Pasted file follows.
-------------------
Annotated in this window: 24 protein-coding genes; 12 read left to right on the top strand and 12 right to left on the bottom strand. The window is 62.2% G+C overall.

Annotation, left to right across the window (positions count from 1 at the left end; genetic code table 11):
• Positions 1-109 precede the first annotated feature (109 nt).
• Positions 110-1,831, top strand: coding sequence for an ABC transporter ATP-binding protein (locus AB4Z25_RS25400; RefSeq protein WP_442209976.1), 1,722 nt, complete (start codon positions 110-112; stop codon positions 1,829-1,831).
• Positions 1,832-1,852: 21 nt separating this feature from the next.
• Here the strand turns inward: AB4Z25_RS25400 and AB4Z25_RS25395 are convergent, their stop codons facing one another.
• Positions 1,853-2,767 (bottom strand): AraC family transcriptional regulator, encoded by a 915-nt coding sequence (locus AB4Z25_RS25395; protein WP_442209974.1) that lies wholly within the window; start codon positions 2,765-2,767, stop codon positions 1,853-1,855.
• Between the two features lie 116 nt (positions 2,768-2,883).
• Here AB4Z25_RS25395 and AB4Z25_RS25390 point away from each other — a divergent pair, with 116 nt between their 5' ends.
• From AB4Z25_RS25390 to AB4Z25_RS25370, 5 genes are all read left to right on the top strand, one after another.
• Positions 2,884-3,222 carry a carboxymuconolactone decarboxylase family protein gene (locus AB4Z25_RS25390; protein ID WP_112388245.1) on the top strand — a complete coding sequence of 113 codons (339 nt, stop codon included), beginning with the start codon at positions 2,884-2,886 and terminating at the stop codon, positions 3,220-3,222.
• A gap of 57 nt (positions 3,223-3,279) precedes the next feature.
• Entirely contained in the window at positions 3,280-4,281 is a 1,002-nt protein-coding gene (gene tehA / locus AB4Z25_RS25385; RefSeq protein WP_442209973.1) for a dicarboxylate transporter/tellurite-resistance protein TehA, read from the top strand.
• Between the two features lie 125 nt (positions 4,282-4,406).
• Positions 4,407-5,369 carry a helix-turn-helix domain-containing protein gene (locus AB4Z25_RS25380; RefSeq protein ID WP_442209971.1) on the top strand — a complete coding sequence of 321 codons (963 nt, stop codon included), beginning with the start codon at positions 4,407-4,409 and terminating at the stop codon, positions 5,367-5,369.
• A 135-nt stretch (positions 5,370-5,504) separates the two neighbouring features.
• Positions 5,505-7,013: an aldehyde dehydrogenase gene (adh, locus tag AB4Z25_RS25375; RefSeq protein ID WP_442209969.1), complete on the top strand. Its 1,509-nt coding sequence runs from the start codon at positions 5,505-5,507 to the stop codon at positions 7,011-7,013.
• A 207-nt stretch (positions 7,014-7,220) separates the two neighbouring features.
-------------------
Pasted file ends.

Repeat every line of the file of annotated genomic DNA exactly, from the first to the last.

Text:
Annotated in this window: 24 protein-coding genes; 12 read left to right on the top strand and 12 right to left on the bottom strand. The window is 62.2% G+C overall.

Annotation, left to right across the window (positions count from 1 at the left end; genetic code table 11):
• Positions 1-109 precede the first annotated feature (109 nt).
• Positions 110-1,831, top strand: coding sequence for an ABC transporter ATP-binding protein (locus AB4Z25_RS25400; RefSeq protein WP_442209976.1), 1,722 nt, complete (start codon positions 110-112; stop codon positions 1,829-1,831).
• Positions 1,832-1,852: 21 nt separating this feature from the next.
• Here the strand turns inward: AB4Z25_RS25400 and AB4Z25_RS25395 are convergent, their stop codons facing one another.
• Positions 1,853-2,767 (bottom strand): AraC family transcriptional regulator, encoded by a 915-nt coding sequence (locus AB4Z25_RS25395; protein WP_442209974.1) that lies wholly within the window; start codon positions 2,765-2,767, stop codon positions 1,853-1,855.
• Between the two features lie 116 nt (positions 2,768-2,883).
• Here AB4Z25_RS25395 and AB4Z25_RS25390 point away from each other — a divergent pair, with 116 nt between their 5' ends.
• From AB4Z25_RS25390 to AB4Z25_RS25370, 5 genes are all read left to right on the top strand, one after another.
• Positions 2,884-3,222 carry a carboxymuconolactone decarboxylase family protein gene (locus AB4Z25_RS25390; protein ID WP_112388245.1) on the top strand — a complete coding sequence of 113 codons (339 nt, stop codon included), beginning with the start codon at positions 2,884-2,886 and terminating at the stop codon, positions 3,220-3,222.
• A gap of 57 nt (positions 3,223-3,279) precedes the next feature.
• Entirely contained in the window at positions 3,280-4,281 is a 1,002-nt protein-coding gene (gene tehA / locus AB4Z25_RS25385; RefSeq protein WP_442209973.1) for a dicarboxylate transporter/tellurite-resistance protein TehA, read from the top strand.
• Between the two features lie 125 nt (positions 4,282-4,406).
• Positions 4,407-5,369 carry a helix-turn-helix domain-containing protein gene (locus AB4Z25_RS25380; RefSeq protein ID WP_442209971.1) on the top strand — a complete coding sequence of 321 codons (963 nt, stop codon included), beginning with the start codon at positions 4,407-4,409 and terminating at the stop codon, positions 5,367-5,369.
• A 135-nt stretch (positions 5,370-5,504) separates the two neighbouring features.
• Positions 5,505-7,013: an aldehyde dehydrogenase gene (adh, locus tag AB4Z25_RS25375; RefSeq protein ID WP_442209969.1), complete on the top strand. Its 1,509-nt coding sequence runs from the start codon at positions 5,505-5,507 to the stop codon at positions 7,011-7,013.
• A 207-nt stretch (positions 7,014-7,220) separates the two neighbouring features.